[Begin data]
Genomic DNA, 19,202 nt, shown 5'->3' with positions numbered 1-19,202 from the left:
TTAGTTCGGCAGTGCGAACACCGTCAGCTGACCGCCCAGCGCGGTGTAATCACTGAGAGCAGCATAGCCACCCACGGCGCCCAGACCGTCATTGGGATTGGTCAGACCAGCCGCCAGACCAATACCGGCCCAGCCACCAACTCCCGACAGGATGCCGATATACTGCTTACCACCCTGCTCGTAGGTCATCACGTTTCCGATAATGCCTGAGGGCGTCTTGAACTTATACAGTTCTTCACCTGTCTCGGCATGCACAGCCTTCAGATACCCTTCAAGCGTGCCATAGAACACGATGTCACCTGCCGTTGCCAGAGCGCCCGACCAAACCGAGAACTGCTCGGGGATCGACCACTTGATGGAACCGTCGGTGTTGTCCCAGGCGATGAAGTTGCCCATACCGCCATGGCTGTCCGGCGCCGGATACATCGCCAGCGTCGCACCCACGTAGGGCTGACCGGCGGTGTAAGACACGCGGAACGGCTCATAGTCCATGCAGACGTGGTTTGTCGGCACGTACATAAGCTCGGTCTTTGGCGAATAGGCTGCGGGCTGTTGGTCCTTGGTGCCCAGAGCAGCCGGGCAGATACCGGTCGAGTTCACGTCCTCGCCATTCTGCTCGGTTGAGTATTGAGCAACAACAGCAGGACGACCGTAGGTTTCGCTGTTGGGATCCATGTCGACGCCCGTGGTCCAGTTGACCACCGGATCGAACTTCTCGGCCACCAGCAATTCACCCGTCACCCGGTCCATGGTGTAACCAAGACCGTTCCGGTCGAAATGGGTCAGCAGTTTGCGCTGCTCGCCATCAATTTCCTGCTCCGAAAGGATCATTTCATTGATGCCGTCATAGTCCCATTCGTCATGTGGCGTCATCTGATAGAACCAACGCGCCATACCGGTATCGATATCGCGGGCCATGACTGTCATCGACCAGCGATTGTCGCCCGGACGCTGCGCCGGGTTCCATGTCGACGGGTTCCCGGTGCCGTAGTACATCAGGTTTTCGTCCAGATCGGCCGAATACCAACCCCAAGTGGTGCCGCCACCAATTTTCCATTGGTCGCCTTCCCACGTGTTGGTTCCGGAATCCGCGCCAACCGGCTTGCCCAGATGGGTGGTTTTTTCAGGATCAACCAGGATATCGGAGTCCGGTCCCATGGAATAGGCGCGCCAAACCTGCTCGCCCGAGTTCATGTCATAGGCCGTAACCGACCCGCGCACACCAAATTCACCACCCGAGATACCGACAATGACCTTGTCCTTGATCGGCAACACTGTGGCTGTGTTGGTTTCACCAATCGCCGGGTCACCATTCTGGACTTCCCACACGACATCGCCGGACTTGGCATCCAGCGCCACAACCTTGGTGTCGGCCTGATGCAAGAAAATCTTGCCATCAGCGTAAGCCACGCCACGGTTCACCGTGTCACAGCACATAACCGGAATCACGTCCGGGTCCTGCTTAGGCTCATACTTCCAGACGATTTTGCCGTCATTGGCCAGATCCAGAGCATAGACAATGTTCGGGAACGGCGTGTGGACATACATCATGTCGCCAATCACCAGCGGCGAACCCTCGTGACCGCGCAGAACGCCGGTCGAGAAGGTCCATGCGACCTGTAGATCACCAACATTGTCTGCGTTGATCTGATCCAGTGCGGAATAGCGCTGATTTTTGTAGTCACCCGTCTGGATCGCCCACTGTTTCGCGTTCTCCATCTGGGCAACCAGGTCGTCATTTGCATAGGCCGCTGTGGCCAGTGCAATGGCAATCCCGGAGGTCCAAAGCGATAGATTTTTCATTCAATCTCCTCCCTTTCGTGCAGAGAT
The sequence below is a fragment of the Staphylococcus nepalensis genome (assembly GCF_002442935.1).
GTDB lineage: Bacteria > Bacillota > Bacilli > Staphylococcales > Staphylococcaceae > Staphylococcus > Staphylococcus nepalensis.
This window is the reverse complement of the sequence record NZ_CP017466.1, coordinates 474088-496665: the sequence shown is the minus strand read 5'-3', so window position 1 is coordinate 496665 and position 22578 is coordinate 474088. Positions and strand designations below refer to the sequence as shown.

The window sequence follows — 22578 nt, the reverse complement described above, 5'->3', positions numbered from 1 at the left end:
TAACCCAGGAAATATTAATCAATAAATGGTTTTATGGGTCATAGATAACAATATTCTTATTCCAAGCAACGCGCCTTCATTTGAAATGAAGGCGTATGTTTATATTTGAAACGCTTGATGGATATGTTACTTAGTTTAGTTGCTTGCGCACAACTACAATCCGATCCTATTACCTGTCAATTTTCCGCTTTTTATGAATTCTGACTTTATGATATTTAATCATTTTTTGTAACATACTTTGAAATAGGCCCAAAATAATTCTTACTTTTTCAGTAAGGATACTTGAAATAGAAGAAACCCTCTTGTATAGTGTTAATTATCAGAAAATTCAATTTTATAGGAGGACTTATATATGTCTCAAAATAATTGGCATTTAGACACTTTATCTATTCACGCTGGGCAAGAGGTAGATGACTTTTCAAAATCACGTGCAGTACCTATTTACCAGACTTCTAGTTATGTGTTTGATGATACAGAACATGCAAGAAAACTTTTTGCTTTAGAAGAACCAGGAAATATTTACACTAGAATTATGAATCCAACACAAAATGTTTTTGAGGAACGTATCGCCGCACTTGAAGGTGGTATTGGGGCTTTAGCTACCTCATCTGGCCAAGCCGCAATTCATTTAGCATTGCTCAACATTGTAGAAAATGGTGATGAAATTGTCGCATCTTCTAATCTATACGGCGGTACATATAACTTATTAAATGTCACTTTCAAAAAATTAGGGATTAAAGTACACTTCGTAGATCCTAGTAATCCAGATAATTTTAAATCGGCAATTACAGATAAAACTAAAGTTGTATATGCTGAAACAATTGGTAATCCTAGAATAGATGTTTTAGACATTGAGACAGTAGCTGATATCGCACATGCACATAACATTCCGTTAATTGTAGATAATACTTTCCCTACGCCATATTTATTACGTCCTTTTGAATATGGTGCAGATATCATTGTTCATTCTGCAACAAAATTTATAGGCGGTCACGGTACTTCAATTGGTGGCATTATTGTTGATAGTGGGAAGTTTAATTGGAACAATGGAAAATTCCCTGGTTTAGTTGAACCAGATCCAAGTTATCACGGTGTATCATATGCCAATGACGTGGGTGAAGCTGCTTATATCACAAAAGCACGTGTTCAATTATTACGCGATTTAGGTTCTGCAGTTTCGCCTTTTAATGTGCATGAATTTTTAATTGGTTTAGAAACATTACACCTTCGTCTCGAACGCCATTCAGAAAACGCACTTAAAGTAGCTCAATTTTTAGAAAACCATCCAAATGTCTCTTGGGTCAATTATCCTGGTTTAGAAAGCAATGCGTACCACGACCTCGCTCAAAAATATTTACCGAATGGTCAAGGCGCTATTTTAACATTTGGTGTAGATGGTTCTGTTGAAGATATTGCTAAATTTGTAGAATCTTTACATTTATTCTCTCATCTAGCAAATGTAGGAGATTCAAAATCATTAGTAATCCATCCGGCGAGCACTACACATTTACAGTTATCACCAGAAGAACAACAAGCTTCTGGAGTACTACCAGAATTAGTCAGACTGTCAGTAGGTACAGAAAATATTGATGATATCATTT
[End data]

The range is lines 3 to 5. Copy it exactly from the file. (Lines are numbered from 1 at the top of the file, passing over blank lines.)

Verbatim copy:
The sequence below is a fragment of the Staphylococcus nepalensis genome (assembly GCF_002442935.1).
GTDB lineage: Bacteria > Bacillota > Bacilli > Staphylococcales > Staphylococcaceae > Staphylococcus > Staphylococcus nepalensis.
This window is the reverse complement of the sequence record NZ_CP017466.1, coordinates 474088-496665: the sequence shown is the minus strand read 5'-3', so window position 1 is coordinate 496665 and position 22578 is coordinate 474088. Positions and strand designations below refer to the sequence as shown.